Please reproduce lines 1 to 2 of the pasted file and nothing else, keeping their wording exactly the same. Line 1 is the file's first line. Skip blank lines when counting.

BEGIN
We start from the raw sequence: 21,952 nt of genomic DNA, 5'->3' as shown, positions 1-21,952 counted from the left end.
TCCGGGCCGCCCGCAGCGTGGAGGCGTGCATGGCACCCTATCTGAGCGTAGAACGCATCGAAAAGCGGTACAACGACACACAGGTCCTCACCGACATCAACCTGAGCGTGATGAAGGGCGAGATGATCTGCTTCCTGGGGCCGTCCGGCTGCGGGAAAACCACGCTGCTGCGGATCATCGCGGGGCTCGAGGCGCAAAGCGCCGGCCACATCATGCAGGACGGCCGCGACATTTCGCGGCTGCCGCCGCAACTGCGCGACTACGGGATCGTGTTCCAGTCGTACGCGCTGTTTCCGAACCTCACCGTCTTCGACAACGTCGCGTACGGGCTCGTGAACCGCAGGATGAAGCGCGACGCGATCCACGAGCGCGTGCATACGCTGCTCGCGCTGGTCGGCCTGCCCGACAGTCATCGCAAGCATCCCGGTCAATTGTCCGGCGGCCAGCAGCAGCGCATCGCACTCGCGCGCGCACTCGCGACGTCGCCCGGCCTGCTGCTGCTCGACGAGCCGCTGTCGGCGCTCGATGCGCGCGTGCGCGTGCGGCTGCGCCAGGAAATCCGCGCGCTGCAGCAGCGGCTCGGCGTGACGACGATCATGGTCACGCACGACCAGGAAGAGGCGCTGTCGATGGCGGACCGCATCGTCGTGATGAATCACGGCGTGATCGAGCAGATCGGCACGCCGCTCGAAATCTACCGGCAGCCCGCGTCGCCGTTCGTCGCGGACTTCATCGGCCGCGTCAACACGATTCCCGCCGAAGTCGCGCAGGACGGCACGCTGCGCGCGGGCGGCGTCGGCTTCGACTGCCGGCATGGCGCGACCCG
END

We start from the raw sequence: 21,952 nt of genomic DNA, 5'->3' as shown, positions 1-21,952 counted from the left end.
TCCGGGCCGCCCGCAGCGTGGAGGCGTGCATGGCACCCTATCTGAGCGTAGAACGCATCGAAAAGCGGTACAACGACACACAGGTCCTCACCGACATCAACCTGAGCGTGATGAAGGGCGAGATGATCTGCTTCCTGGGGCCGTCCGGCTGCGGGAAAACCACGCTGCTGCGGATCATCGCGGGGCTCGAGGCGCAAAGCGCCGGCCACATCATGCAGGACGGCCGCGACATTTCGCGGCTGCCGCCGCAACTGCGCGACTACGGGATCGTGTTCCAGTCGTACGCGCTGTTTCCGAACCTCACCGTCTTCGACAACGTCGCGTACGGGCTCGTGAACCGCAGGATGAAGCGCGACGCGATCCACGAGCGCGTGCATACGCTGCTCGCGCTGGTCGGCCTGCCCGACAGTCATCGCAAGCATCCCGGTCAATTGTCCGGCGGCCAGCAGCAGCGCATCGCACTCGCGCGCGCACTCGCGACGTCGCCCGGCCTGCTGCTGCTCGACGAGCCGCTGTCGGCGCTCGATGCGCGCGTGCGCGTGCGGCTGCGCCAGGAAATCCGCGCGCTGCAGCAGCGGCTCGGCGTGACGACGATCATGGTCACGCACGACCAGGAAGAGGCGCTGTCGATGGCGGACCGCATCGTCGTGATGAATCACGGCGTGATCGAGCAGATCGGCACGCCGCTCGAAATCTACCGGCAGCCCGCGTCGCCGTTCGTCGCGGACTTCATCGGCCGCGTCAACACGATTCCCGCCGAAGTCGCGCAGGACGGCACGCTGCGCGCGGGCGGCGTCGGCTTCGACTGCCGGCATGGCGCGACCCG